In Re Petition of Nigris , 242 N.J. Super. 623 ( 1990 )

  • 242 N.J. Super. 623 (1990)
    577 A.2d 1292


    Superior Court of New Jersey, Appellate Division.

    Argued May 29, 1990.
    Decided July 17, 1990.

    *625 Before Judges J.H. COLEMAN, BRODY and SKILLMAN.

    David J. Satz argued the cause for appellant (Saiber, Schlesinger, Satz & Goldstein, attorneys; David M. Satz, Jr. and Bruce I. Goldstein, of counsel; David J. Satz and Philip Touitou, on the brief).

    Steven M. Ingis, Assistant Counsel, argued the cause for respondent New Jersey Casino Control Commission (Robert J. Genatt, General Counsel, attorney; Steven M. Ingis, on the brief).

    David Arrajj, Deputy Attorney General, argued the cause for respondent Division of Gaming Enforcement (Robert J. Del Tufo, Attorney General, attorney; Anthony J. Parrillo, Assistant Attorney General, of counsel; David Arrajj, on the brief).

    A brief was filed by Dilworth, Paxson, Kalish & Kauffman, attorneys for amicus curiae, The Press of Atlantic City (Nelson C. Johnson, Barbara Sardella, Scott N. Silver and Virginia L. Flick, on the brief).

    The opinion of the court was delivered by SKILLMAN, J.A.D.

    The primary issue presented by this appeal is whether section 74(e) of the Casino Control Act (the Act), N.J.S.A. 5:12-1 et seq., requires the Casino Control Commission (the Commission) to seal any exhibit admitted into evidence at a public hearing which contains "information and data pertaining to an applicant's criminal record, family and background."

    *626 The issue arose in the context of an application for a casino license filed by Griffin Company following its acquisition of and merger with Resorts International, Inc. In August 1988, Mervyn Griffin (Griffin), who holds a substantial interest in Griffin Company, was informed by an investment banker involved in financing the Resorts acquisition that he had learned that Michael J. Nigris (Nigris), the then President, Treasurer and Chief Executive Officer of Griffin Company, had questionable business associations which could have a negative impact upon the Commission's consideration of Griffin Company's pending casino application. Mr. Griffin then retained a private investigating firm, which provided an oral report to him confirming the adverse information about Nigris. Upon receipt of this oral report in August 1988, Griffin removed Nigris from any involvement in his casino operations but continued to employ him until late May or early June 1989 in connection with his non-casino businesses. On October 25, 1988, Mr. Griffin received a written summary prepared by the private investigating firm which contained more detailed information relating to Nigris' questionable business associations.

    Prior to the commencement of the hearing on Griffin Company's application, Nigris became aware that the Division of Gaming Enforcement (the Division) intended to introduce evidence relating to his background and business relationships. This evidence included the memorandum submitted to Griffin in October 1988 summarizing the results of the private investigation of Nigris, a report prepared by the Division regarding Nigris' qualifications, a summary of an interview of Nigris conducted by the Division's investigators and a transcript of a sworn interview of Nigris. The primary import of these exhibits was that Nigris had close business associations with Ernest Barbella (reputed to be "a member of La Cosa Nostra"), Herbert S. Cannon (a disbarred lawyer with two bank fraud convictions and numerous securities laws convictions), and Peter Aiello ("a frequent securities law violator"). This information was pertinent to whether Mr. Griffin's continued employment *627 of Nigris from August 1988 until late May or early June 1989 reflected adversely upon Griffin's "good character, honesty and integrity" and thus was grounds under N.J.S.A. 5:12-84(c) for denial of a casino license.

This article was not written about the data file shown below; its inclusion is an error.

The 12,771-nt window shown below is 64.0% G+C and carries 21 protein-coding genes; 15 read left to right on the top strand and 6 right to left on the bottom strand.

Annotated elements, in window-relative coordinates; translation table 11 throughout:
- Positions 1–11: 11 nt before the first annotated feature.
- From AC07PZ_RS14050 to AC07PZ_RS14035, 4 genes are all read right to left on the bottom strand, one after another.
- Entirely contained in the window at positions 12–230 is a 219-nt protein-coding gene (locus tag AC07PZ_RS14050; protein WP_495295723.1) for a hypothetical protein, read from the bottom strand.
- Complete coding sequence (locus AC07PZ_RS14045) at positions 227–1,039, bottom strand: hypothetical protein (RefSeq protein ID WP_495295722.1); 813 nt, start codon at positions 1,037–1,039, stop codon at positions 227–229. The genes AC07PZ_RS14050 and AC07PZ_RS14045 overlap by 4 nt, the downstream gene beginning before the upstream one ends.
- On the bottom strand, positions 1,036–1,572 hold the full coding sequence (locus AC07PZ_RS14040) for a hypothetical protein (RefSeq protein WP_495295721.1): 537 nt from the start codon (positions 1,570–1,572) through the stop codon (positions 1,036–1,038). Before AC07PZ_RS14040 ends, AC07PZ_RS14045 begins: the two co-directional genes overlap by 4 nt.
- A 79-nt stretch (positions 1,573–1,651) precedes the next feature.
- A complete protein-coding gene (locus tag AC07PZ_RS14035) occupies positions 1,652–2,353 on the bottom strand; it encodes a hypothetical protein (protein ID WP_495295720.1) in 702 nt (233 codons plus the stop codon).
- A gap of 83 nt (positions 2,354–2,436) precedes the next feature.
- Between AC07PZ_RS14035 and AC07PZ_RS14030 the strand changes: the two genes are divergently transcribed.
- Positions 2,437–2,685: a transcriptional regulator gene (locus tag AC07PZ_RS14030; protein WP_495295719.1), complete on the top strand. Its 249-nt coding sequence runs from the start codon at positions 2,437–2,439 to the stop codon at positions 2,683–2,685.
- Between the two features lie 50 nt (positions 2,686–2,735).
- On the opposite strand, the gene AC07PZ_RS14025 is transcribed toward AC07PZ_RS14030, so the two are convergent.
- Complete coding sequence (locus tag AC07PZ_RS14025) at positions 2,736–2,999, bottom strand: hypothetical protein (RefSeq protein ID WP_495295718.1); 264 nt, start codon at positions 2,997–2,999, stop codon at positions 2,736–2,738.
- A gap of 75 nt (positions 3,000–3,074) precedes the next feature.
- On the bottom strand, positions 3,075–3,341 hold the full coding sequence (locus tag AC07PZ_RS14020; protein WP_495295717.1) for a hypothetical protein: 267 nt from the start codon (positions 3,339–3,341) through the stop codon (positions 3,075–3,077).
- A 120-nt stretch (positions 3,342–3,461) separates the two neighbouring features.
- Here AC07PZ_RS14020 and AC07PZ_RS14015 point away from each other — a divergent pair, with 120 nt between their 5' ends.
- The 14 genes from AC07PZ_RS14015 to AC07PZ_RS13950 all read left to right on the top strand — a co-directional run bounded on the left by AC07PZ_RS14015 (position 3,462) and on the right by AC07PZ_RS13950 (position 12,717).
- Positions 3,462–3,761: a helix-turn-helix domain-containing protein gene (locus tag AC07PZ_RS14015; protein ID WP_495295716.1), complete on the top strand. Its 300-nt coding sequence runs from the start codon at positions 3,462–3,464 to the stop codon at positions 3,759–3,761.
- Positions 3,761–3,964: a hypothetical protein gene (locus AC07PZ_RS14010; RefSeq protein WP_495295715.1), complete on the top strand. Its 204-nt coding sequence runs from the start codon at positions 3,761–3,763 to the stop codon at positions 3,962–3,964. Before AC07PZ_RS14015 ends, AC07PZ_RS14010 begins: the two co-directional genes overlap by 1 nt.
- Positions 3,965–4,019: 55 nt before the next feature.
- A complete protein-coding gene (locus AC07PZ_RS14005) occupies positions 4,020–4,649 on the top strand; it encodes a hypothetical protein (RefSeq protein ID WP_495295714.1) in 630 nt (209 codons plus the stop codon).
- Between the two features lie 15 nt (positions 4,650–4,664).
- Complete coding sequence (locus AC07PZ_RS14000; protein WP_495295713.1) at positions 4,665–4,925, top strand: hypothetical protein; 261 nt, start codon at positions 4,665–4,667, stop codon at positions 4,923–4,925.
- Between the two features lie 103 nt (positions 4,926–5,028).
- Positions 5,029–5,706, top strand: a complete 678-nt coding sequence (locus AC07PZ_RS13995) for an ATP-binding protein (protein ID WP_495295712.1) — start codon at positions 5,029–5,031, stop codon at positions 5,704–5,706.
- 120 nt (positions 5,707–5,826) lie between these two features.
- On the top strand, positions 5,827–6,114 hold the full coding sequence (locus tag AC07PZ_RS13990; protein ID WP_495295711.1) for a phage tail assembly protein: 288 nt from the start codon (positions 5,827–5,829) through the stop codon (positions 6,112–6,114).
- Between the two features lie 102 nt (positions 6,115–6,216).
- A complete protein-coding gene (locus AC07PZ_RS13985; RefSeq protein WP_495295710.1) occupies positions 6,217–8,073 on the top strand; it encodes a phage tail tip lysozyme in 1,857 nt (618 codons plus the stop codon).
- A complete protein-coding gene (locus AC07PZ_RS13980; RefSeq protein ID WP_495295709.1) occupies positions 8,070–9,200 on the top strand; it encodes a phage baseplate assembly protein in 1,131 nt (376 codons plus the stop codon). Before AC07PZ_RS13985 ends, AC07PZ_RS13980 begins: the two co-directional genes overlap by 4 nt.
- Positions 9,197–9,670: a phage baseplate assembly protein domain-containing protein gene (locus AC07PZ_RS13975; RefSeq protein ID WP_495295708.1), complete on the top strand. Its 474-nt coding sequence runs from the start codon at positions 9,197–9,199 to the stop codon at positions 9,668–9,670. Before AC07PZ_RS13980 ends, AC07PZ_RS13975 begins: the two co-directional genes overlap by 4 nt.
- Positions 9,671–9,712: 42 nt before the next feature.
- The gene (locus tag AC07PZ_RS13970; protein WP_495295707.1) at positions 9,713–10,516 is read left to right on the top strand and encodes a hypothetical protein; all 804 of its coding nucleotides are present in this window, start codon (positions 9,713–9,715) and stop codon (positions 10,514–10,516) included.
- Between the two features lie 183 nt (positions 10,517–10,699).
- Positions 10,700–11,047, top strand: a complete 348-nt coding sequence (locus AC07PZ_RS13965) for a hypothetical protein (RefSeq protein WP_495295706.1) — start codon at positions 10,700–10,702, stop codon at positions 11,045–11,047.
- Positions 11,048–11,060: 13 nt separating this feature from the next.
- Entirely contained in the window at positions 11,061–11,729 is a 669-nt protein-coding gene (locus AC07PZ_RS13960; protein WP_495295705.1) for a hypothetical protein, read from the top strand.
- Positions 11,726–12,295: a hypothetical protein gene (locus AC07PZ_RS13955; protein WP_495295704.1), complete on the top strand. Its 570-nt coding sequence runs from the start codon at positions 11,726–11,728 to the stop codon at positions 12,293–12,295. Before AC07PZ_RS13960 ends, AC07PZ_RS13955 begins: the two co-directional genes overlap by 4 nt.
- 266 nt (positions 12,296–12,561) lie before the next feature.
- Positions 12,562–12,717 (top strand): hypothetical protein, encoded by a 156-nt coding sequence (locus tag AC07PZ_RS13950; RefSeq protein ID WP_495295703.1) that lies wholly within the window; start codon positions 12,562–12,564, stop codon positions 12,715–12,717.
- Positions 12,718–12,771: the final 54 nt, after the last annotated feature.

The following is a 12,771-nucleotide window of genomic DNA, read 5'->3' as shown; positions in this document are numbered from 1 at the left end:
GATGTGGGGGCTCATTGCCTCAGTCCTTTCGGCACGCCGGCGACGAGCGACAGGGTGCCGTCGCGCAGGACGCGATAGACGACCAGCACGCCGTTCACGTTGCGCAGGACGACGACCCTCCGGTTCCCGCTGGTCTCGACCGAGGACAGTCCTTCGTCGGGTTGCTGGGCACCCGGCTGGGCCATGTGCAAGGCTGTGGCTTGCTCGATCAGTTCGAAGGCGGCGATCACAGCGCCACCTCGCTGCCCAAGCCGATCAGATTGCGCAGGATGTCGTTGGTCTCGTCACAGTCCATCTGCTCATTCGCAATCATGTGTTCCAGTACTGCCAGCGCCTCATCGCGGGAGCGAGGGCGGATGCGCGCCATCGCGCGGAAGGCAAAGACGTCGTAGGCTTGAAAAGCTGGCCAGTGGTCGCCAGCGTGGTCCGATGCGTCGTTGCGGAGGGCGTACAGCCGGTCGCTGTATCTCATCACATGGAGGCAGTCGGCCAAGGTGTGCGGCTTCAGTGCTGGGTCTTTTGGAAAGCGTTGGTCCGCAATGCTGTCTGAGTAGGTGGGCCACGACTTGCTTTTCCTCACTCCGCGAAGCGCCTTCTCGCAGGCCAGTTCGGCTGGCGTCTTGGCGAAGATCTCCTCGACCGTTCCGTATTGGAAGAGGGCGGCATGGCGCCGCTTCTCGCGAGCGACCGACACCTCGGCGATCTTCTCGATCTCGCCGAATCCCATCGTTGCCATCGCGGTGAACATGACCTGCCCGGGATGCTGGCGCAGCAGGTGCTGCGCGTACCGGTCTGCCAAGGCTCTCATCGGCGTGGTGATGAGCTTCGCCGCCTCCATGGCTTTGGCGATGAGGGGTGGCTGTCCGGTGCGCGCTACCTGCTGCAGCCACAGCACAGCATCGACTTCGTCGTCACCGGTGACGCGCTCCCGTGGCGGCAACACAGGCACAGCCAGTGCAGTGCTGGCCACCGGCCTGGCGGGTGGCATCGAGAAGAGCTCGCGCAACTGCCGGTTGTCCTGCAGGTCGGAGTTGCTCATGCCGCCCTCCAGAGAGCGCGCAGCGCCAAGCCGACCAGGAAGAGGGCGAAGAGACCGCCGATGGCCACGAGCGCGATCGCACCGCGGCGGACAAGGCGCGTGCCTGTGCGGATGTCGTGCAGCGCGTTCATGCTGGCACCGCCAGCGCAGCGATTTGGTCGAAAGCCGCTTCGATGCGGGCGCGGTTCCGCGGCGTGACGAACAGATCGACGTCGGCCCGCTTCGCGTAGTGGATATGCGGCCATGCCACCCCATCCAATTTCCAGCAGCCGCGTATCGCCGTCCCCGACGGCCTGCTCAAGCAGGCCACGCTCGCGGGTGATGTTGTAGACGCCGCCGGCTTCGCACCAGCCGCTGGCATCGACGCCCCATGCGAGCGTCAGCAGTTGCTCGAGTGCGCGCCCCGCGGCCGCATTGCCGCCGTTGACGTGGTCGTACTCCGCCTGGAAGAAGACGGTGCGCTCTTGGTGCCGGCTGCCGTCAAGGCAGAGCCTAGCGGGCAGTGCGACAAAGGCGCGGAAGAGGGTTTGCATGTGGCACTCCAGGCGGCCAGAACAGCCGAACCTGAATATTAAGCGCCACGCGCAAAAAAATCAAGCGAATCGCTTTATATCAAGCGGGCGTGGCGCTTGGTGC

Nigris' counsel sent two letters to the Commission requesting it to seal these exhibits in order to prevent their public disclosure. After reviewing the documents and hearing arguments of counsel, the Commission denied Nigris' application.

    Nigris then appealed to this court. A single judge temporarily stayed the unsealing of the documents but permitted reference to the documents in counsel's summations and in the Commission's final decision.

    The Commission issued a final decision on September 27, 1989 granting Griffin Company's application for a plenary casino license. A full panel of this court entered an order on October 10, 1989, staying the unsealing of the documents pending a final decision on Nigris' appeal. The Supreme Court subsequently denied the Division's motion to vacate the stay.